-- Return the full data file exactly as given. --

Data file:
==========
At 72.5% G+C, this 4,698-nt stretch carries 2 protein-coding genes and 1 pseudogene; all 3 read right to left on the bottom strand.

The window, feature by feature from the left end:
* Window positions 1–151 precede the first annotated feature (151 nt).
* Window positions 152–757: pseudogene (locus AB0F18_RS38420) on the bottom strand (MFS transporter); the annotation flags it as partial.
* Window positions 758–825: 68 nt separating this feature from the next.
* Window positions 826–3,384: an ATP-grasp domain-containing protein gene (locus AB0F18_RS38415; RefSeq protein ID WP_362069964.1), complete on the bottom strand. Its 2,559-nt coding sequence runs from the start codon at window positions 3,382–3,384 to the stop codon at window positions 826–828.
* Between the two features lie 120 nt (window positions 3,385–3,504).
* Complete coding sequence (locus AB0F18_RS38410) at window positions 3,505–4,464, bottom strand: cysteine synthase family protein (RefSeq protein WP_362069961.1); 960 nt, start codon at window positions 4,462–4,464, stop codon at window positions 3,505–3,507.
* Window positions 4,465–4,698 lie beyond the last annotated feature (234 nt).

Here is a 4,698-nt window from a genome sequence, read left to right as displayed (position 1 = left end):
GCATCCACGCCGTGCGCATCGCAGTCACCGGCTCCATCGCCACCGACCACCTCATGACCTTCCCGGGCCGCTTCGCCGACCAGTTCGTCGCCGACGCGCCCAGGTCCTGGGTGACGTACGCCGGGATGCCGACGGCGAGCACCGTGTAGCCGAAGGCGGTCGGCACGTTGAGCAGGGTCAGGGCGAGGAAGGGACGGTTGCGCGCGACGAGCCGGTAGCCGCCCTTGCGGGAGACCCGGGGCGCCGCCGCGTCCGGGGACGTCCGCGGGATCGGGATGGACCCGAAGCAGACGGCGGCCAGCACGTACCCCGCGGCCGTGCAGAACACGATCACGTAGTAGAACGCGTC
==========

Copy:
At 72.5% G+C, this 4,698-nt stretch carries 2 protein-coding genes and 1 pseudogene; all 3 read right to left on the bottom strand.

The window, feature by feature from the left end:
* Window positions 1–151 precede the first annotated feature (151 nt).
* Window positions 152–757: pseudogene (locus AB0F18_RS38420) on the bottom strand (MFS transporter); the annotation flags it as partial.
* Window positions 758–825: 68 nt separating this feature from the next.
* Window positions 826–3,384: an ATP-grasp domain-containing protein gene (locus AB0F18_RS38415; RefSeq protein ID WP_362069964.1), complete on the bottom strand. Its 2,559-nt coding sequence runs from the start codon at window positions 3,382–3,384 to the stop codon at window positions 826–828.
* Between the two features lie 120 nt (window positions 3,385–3,504).
* Complete coding sequence (locus AB0F18_RS38410) at window positions 3,505–4,464, bottom strand: cysteine synthase family protein (RefSeq protein WP_362069961.1); 960 nt, start codon at window positions 4,462–4,464, stop codon at window positions 3,505–3,507.
* Window positions 4,465–4,698 lie beyond the last annotated feature (234 nt).

Here is a 4,698-nt window from a genome sequence, read left to right as displayed (position 1 = left end):
GCATCCACGCCGTGCGCATCGCAGTCACCGGCTCCATCGCCACCGACCACCTCATGACCTTCCCGGGCCGCTTCGCCGACCAGTTCGTCGCCGACGCGCCCAGGTCCTGGGTGACGTACGCCGGGATGCCGACGGCGAGCACCGTGTAGCCGAAGGCGGTCGGCACGTTGAGCAGGGTCAGGGCGAGGAAGGGACGGTTGCGCGCGACGAGCCGGTAGCCGCCCTTGCGGGAGACCCGGGGCGCCGCCGCGTCCGGGGACGTCCGCGGGATCGGGATGGACCCGAAGCAGACGGCGGCCAGCACGTACCCCGCGGCCGTGCAGAACACGATCACGTAGTAGAACGCGTC